The Pickle Pledge – a simple promise that will change your lifeHumanities
“We complain to get sympathy, attention, and to avoid stepping up to something we’re afraid of doing… We complain to get ourselves out of taking risks and doing things. The complaints seem legitimate, but they’re thin excuses.”
Will Bowen: A Complaint Free World: How to Stop Complaining and Start Enjoying the Life You Always Wanted
The Pickle Pledge is a simple (but not easy) promise that you make to yourself – to turn every complaint (my head is killing me; I had to park six blocks away and walk all the way to the mall) into a blessing (thank God for modern pharmacology; thank God you have legs that work and you don’t live in Haiti where there is no mall to walk to) or a constructive suggestion (the first symptom of dehydration is a headache so drink some water; maybe if you got more exercise walking six blocks wouldn’t be such a hardship).
I call it The Pickle Pledge because people who are always whining, pouting, and complaining look like they are sucking on a dill pickle. And because a pickle is a great metaphor for the toxically negative human being – it’s a fresh cucumber that has been soaked in vinegar.
Of all the techniques I teach, the one that has been most profoundly life-changing for me personally is this simple promise to turn every complaint into either a blessing or a constructive suggestion, and to not allow the negativity of other people to deprive me of the joy of being alive. When I really started paying attention to the soundtrack in my head, I was appalled at how much negativity there was up there. I teach this stuff – I should know better! But sure enough, every time I hit the road (an almost weekly occurrence) I found things to mentally whine about – delayed flights, bad food, the person sitting next to me on the flight: it almost seemed like my subconscious mind was seeking out any excuse to complain as a way of keeping me from thinking about my work.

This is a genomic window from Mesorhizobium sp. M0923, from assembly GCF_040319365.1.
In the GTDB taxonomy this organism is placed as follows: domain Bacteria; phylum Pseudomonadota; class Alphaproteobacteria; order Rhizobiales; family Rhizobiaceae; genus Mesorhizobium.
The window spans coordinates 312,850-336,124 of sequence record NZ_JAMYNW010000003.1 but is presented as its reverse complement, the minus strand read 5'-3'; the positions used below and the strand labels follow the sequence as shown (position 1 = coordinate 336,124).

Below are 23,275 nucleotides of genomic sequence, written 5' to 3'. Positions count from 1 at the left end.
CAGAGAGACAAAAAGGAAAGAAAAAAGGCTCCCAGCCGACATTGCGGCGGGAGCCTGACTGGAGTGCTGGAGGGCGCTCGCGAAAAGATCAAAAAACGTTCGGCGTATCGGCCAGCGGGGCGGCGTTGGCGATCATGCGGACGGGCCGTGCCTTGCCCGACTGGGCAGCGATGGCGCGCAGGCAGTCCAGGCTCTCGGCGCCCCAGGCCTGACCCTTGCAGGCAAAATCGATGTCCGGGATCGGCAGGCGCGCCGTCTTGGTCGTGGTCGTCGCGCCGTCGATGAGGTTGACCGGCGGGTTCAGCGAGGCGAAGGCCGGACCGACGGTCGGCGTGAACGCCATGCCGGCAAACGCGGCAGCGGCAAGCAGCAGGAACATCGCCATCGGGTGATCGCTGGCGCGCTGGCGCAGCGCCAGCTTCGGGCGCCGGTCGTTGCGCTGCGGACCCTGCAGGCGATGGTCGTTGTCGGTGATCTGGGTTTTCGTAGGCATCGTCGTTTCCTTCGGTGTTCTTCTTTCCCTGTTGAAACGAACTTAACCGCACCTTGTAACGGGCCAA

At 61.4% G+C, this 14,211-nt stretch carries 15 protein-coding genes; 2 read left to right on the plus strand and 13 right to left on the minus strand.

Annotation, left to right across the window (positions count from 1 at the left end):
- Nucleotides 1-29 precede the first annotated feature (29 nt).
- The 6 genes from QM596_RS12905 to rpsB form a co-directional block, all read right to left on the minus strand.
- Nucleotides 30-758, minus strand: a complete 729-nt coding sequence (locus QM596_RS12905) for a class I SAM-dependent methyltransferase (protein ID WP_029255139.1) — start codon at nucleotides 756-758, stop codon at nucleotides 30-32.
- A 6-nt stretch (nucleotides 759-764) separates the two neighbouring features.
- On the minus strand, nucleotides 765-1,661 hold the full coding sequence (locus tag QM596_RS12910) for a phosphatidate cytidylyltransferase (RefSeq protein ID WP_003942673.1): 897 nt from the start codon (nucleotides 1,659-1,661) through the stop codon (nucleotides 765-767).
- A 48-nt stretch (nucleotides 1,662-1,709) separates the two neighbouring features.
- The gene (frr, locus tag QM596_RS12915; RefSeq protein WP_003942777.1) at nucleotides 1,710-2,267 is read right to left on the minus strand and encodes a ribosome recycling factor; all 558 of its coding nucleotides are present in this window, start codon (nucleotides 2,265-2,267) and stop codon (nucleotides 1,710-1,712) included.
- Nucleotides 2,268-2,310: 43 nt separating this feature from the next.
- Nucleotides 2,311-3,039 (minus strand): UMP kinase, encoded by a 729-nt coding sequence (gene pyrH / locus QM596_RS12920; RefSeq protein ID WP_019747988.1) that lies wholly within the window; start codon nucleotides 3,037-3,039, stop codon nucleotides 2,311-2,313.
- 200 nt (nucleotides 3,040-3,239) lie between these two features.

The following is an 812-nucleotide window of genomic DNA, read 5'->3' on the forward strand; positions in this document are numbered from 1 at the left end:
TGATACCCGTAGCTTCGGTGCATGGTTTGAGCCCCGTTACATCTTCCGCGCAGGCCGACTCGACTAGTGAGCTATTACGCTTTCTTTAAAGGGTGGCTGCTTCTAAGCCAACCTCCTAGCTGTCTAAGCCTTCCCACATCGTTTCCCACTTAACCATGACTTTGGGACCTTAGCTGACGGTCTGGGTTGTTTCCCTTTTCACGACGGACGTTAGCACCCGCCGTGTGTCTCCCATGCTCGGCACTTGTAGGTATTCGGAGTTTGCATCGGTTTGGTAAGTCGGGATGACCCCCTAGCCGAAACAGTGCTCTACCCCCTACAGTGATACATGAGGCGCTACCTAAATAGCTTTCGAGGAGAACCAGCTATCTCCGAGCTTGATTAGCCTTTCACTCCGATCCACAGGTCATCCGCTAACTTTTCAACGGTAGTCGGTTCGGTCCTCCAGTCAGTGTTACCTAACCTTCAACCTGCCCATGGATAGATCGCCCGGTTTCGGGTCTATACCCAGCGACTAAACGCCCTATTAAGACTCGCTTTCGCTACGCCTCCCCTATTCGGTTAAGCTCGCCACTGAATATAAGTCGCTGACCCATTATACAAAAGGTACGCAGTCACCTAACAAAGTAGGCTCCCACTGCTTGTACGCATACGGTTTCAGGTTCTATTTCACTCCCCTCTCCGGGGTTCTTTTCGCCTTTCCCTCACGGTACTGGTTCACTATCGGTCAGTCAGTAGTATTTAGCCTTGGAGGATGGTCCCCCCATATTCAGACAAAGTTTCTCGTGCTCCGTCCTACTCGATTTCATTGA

When I really internalized The Pickle Pledge and committed to making it a part of my life, it was the emotional equivalent of moving from a room filled with cigarette smoke to sitting in the clean air by the bank of a river. And like the reformed smoker, I will never go back to my pre-Pickle thought patterns and am highly intolerant of other people trying to drag me into their emotional toxicity. I’ve learned to appreciate how wonderful life is when you take The Pickle Pledge to heart.
The Pickle Pledge played a particularly important role in my life after Lasik eye surgery left me with severe double vision, impaired visual acuity, and chronic eye pain. With the help of a very good friend who administered a dose of tough love, I stopped whining and playing the role of victim and instead directed my anger toward helping young people be aware of the serious risks they take if they have the one set of eyes with which they will ever be blessed to be carved up for cosmetic reasons. I’m still angry at the unethical behavior of the Lasik industry, but I like myself as an angry activist much better than I would have like myself as an angry victim.